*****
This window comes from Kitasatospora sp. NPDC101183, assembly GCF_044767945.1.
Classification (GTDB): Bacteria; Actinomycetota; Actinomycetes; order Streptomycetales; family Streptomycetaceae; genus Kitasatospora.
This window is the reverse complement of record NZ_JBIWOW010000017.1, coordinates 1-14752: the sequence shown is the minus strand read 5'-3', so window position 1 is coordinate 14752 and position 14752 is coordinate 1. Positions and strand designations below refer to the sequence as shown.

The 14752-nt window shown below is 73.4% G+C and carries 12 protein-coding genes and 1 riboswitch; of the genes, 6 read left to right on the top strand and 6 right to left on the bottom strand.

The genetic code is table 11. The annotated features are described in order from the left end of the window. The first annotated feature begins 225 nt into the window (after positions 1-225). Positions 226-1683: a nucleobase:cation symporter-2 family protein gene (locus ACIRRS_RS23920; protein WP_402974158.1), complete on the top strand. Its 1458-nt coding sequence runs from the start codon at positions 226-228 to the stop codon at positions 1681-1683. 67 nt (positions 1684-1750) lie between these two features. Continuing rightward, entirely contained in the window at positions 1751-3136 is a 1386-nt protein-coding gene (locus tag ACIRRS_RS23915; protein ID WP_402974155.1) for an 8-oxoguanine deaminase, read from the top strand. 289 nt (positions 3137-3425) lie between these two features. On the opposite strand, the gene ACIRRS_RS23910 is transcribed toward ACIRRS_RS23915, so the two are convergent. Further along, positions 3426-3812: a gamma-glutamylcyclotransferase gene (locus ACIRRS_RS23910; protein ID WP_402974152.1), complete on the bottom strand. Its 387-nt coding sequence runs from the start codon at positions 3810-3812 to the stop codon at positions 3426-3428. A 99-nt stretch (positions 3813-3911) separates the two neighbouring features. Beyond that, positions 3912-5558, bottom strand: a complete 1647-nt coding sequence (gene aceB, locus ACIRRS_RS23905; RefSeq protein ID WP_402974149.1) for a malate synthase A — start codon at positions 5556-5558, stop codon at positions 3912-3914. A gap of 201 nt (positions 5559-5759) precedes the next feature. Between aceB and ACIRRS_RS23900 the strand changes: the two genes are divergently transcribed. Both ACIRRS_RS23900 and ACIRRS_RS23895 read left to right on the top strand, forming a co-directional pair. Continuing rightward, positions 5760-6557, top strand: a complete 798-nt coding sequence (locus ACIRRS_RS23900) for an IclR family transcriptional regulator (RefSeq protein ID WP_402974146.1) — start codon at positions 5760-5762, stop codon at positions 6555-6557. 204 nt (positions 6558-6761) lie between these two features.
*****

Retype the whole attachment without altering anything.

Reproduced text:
This window comes from Kitasatospora sp. NPDC101183, assembly GCF_044767945.1.
Classification (GTDB): Bacteria; Actinomycetota; Actinomycetes; order Streptomycetales; family Streptomycetaceae; genus Kitasatospora.
This window is the reverse complement of record NZ_JBIWOW010000017.1, coordinates 1-14752: the sequence shown is the minus strand read 5'-3', so window position 1 is coordinate 14752 and position 14752 is coordinate 1. Positions and strand designations below refer to the sequence as shown.

The 14752-nt window shown below is 73.4% G+C and carries 12 protein-coding genes and 1 riboswitch; of the genes, 6 read left to right on the top strand and 6 right to left on the bottom strand.

The genetic code is table 11. The annotated features are described in order from the left end of the window. The first annotated feature begins 225 nt into the window (after positions 1-225). Positions 226-1683: a nucleobase:cation symporter-2 family protein gene (locus ACIRRS_RS23920; protein WP_402974158.1), complete on the top strand. Its 1458-nt coding sequence runs from the start codon at positions 226-228 to the stop codon at positions 1681-1683. 67 nt (positions 1684-1750) lie between these two features. Continuing rightward, entirely contained in the window at positions 1751-3136 is a 1386-nt protein-coding gene (locus tag ACIRRS_RS23915; protein ID WP_402974155.1) for an 8-oxoguanine deaminase, read from the top strand. 289 nt (positions 3137-3425) lie between these two features. On the opposite strand, the gene ACIRRS_RS23910 is transcribed toward ACIRRS_RS23915, so the two are convergent. Further along, positions 3426-3812: a gamma-glutamylcyclotransferase gene (locus ACIRRS_RS23910; protein ID WP_402974152.1), complete on the bottom strand. Its 387-nt coding sequence runs from the start codon at positions 3810-3812 to the stop codon at positions 3426-3428. A 99-nt stretch (positions 3813-3911) separates the two neighbouring features. Beyond that, positions 3912-5558, bottom strand: a complete 1647-nt coding sequence (gene aceB, locus ACIRRS_RS23905; RefSeq protein ID WP_402974149.1) for a malate synthase A — start codon at positions 5556-5558, stop codon at positions 3912-3914. A gap of 201 nt (positions 5559-5759) precedes the next feature. Between aceB and ACIRRS_RS23900 the strand changes: the two genes are divergently transcribed. Both ACIRRS_RS23900 and ACIRRS_RS23895 read left to right on the top strand, forming a co-directional pair. Continuing rightward, positions 5760-6557, top strand: a complete 798-nt coding sequence (locus ACIRRS_RS23900) for an IclR family transcriptional regulator (RefSeq protein ID WP_402974146.1) — start codon at positions 5760-5762, stop codon at positions 6555-6557. 204 nt (positions 6558-6761) lie between these two features.